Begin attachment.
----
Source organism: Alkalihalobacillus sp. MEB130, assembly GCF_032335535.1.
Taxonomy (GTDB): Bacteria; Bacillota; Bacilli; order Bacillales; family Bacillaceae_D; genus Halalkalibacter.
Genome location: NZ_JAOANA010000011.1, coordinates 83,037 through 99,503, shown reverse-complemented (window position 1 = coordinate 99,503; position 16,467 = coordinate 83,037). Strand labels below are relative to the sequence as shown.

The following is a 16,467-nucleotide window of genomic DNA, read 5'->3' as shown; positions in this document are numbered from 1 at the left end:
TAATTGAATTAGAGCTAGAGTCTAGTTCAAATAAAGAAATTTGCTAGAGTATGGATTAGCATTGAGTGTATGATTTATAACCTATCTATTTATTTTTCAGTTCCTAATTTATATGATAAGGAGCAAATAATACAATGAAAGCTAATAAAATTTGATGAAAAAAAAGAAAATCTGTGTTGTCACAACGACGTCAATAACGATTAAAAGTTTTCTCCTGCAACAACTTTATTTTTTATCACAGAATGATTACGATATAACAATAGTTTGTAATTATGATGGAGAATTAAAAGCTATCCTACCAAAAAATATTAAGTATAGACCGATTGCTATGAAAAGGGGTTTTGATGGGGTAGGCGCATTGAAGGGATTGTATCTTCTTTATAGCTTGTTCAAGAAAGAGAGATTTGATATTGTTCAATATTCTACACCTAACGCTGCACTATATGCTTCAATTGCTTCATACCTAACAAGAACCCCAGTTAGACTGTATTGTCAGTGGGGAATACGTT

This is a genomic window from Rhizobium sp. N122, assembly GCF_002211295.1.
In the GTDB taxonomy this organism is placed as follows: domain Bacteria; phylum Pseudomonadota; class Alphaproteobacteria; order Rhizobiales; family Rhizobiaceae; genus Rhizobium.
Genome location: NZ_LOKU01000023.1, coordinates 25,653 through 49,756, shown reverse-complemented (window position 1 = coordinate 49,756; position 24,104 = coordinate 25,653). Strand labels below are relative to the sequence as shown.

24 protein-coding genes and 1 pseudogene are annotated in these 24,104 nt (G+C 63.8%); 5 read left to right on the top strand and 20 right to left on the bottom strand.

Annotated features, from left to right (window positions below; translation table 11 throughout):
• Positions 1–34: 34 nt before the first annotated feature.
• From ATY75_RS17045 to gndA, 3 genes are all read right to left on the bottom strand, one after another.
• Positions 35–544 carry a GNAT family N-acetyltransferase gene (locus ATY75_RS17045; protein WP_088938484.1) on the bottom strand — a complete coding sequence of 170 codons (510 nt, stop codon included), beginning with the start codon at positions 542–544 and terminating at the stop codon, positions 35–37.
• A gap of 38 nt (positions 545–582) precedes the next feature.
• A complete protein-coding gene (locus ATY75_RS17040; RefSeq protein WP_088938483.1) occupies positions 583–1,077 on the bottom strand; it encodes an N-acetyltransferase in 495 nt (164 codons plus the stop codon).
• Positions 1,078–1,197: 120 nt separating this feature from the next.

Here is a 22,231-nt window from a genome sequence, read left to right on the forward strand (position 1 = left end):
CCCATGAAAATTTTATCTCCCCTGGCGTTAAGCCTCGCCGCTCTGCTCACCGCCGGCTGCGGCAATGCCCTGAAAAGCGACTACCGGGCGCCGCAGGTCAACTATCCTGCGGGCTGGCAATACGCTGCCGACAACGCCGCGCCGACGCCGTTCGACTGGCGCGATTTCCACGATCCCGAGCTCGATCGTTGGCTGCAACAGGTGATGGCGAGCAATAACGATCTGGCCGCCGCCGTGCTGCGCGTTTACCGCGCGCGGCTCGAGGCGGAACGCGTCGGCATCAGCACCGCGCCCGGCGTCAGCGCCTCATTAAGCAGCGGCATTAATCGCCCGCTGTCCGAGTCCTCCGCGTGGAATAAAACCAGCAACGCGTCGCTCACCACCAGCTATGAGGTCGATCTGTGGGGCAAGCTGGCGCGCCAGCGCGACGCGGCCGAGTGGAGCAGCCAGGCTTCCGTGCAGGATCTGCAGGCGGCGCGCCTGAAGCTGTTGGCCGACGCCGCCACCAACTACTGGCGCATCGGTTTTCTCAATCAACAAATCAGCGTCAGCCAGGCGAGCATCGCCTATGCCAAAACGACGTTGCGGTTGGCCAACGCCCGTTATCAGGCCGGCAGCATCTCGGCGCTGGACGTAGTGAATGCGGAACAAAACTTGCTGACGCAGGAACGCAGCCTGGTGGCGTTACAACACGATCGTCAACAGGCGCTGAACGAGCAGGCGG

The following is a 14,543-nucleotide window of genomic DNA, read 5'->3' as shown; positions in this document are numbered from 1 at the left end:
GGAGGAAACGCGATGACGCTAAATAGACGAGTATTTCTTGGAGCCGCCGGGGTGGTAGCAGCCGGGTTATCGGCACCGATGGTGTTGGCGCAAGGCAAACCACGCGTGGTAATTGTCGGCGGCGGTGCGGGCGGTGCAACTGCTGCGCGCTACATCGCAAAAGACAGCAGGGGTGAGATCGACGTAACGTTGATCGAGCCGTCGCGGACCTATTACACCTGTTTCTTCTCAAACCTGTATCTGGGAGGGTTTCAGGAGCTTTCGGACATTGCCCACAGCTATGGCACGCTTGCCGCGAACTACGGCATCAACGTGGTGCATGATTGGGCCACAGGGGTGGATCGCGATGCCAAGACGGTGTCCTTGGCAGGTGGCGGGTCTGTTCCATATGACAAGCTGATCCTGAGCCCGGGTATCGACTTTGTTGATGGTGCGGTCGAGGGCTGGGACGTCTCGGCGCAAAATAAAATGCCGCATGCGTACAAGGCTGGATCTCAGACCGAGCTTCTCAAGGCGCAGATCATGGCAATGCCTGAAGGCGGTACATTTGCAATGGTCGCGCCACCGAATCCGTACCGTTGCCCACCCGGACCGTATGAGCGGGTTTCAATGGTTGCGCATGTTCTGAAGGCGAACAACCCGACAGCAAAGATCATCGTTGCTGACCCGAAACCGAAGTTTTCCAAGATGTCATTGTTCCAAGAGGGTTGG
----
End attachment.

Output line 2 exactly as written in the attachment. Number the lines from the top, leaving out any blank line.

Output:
Taxonomy (GTDB): Bacteria; Bacillota; Bacilli; order Bacillales; family Bacillaceae_D; genus Halalkalibacter.